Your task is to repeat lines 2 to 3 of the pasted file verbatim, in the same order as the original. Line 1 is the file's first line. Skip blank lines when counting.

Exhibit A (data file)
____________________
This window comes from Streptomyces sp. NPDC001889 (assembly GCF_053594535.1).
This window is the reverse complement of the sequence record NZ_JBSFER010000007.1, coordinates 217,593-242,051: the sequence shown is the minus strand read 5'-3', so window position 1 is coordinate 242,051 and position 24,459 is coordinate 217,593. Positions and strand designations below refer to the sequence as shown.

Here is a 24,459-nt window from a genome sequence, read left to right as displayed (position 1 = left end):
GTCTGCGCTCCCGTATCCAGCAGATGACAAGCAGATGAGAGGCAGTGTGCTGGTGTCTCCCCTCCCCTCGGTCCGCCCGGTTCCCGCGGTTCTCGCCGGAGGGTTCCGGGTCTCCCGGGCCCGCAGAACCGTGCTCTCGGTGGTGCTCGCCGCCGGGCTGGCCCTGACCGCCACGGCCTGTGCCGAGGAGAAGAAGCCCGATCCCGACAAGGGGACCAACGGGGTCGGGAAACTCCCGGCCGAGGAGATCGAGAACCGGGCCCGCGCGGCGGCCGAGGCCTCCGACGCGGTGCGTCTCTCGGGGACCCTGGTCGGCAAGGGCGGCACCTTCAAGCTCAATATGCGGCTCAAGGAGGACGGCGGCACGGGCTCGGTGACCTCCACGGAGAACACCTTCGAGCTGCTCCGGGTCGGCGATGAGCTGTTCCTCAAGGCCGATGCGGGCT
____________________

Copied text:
This window is the reverse complement of the sequence record NZ_JBSFER010000007.1, coordinates 217,593-242,051: the sequence shown is the minus strand read 5'-3', so window position 1 is coordinate 242,051 and position 24,459 is coordinate 217,593. Positions and strand designations below refer to the sequence as shown.

Here is a 24,459-nt window from a genome sequence, read left to right as displayed (position 1 = left end):